Where do they come from?

maddog's Doghouse

Article from Issue 258/2022

Bugs and security issues aren't limited to open source software, despite comments to the contrary.

Whether you are sailing a ship at sea or shooting a rocket into outer space, you often have course corrections. A couple of people in the press and in personal conversation have recently made statements which indicate that people need a "course correction."

One example was in a loud discussion about the amount of bugs or security issues that exist in "open source" (and I use that term specifically rather than "free software") and how this is somehow big news. This has led to additional discussion about the need for a Software Bill of Materials (SBOM) which indicates what pieces of open source appear in the products of companies. Don't get me wrong, I think an SBOM is a good idea, particularly if it could be done easily and almost automatically through the software build process. However, people talk about "the bug problem" as if it were solely the problem of open source and that it has not been a problem of all software throughout time.

When software was a lot simpler, people could wrap their minds around the code and (with a couple of good engineers) manage to keep a hand on the libraries and environments. However, I have worked for closed source companies where large portions of code were not reviewed by software engineers over large periods of time, because of a lack of resources. I have seen large amounts of code not covered by test scripts or regression tests. It happens in both free and open source software (FOSS) and closed source, but "FOSS" or "Linux" are the names that grab attention.

The difference with open source (and particularly free software) is that the code is exposed to many eyes and is available for patching when the problem is understood. Closed source code (or closed source that uses open source components) cannot be patched by the end user. The end user must rely on the company that produced the closed source product to get the patch, and that assumes the closed source company actually produces a patch for that software.

I do not mind that the press and pundits point out that there are bugs in FOSS. I do mind when they somehow imply that this is a problem with FOSS and not also problem with closed source.

Somewhat tied to this is a recent incident where an open source developer purposely put a bug into the code they were developing, ostensibly because they objected to companies making large amounts of money off the code that FOSS people generate. This created a call for companies to compensate FOSS people for their work in the FOSS community.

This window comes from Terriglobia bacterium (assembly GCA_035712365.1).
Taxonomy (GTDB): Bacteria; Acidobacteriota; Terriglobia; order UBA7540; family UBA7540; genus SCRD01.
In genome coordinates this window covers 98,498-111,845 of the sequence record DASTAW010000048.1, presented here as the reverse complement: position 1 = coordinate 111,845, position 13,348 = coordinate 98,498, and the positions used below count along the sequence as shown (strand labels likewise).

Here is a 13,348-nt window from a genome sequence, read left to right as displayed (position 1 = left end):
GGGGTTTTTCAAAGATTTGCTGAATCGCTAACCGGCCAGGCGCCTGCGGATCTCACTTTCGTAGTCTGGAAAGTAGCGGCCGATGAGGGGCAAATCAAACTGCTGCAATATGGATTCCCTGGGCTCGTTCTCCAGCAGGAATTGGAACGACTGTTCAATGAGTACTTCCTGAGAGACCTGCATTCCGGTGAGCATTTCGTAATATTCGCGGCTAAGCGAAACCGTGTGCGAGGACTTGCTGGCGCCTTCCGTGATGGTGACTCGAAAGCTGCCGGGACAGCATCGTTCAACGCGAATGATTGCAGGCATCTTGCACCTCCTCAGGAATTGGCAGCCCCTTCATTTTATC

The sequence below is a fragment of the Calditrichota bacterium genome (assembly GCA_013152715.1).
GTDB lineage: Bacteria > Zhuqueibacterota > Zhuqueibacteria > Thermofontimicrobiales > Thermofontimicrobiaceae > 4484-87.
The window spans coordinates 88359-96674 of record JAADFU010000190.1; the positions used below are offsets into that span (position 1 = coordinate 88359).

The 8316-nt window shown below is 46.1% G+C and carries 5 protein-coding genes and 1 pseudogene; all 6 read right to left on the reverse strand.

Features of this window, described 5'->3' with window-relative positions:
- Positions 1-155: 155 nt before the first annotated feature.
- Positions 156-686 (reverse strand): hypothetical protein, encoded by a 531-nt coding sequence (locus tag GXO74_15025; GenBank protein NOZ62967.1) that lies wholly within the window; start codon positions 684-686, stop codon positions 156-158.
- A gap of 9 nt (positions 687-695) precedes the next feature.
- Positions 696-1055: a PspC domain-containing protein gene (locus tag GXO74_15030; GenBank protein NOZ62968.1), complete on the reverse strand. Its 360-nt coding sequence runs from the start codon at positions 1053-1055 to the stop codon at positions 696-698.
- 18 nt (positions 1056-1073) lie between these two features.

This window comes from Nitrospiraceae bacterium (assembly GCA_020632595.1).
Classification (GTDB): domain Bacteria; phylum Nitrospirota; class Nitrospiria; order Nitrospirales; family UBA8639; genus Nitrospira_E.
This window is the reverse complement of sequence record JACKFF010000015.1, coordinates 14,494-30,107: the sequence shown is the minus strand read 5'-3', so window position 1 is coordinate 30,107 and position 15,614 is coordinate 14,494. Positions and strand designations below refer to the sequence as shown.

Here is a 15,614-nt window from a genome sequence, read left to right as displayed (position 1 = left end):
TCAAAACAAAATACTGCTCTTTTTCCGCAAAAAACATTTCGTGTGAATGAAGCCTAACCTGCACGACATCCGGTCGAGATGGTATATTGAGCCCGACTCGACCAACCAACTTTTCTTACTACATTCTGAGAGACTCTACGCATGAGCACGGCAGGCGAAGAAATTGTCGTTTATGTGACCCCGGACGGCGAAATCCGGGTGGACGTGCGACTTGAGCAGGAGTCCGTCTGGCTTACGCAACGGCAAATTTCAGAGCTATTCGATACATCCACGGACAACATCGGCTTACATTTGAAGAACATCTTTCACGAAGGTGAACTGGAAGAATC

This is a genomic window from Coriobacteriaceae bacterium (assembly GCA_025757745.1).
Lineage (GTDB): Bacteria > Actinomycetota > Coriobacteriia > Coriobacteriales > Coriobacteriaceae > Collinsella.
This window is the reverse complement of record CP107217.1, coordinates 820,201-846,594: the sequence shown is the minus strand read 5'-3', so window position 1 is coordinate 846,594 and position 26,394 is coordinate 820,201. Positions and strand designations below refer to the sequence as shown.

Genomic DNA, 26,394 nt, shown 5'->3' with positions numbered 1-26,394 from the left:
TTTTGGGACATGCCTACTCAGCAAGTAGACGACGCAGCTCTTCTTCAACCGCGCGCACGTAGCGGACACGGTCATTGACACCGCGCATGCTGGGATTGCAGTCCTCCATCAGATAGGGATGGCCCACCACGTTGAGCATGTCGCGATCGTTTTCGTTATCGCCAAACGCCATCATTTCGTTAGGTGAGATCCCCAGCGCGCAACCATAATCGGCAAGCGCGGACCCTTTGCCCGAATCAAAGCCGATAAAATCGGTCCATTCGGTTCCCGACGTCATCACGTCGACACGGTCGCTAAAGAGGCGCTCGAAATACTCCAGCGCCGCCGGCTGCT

While I applaud developers being paid for their time and effort in creating FOSS projects, and while I share the frustration of many people with multi-billionaires receiving their riches, making tens of thousands of times the money that "their workers" make, the motivation behind FOSS is not being paid for software that others use but to make the software that we ourselves need.

In the early days of computers, there were few, if any, "professional programmers," people paid to write programs. People wrote programs to solve their own problems and then often gave them away to help other people. Perhaps those other people would help to make the programs better.

Eventually there were people who did not know how to program who could use these programs too … and that was great. Software that no one uses is useless.

Shortly after the Linux kernel project was started a number of developers brought forth the issue of "companies making money from the software I write for free," and ways of making these companies pay for the software were considered. It was observed, however, that if this path was followed, then FOSS would move forward slowly, like a glacier. Some people left the project, and some were hired by companies that saw the value of hiring them, and some continued to write the software for their own purposes.

When I talk to programmers about becoming involved with FOSS, I first suggest that they pick an area of software that they otherwise have a passion for: audio, video, games, databases and data mining, word processing tools … the list is endless. They will learn more about their passion and perhaps be hired by a company that needs their expertise delivering on that passion.

Or you may anticipate that the software you are working on facilitates an industry where you can make money, but this is a lot harder and you have to be careful not to create a project that is not sustainable, both for you and the other people using it. However, we should not purposely punish users if we no longer get satisfaction out of our software development work.

The press and pundits are insinuating these are only "open source" issues, and they are not.

Let's keep them honest.

The Author

Jon "maddog" Hall is an author, educator, computer scientist, and free software pioneer who has been a passionate advocate for Linux since 1994 when he first met Linus Torvalds and facilitated the port of Linux to a 64-bit system. He serves as president of Linux International®.

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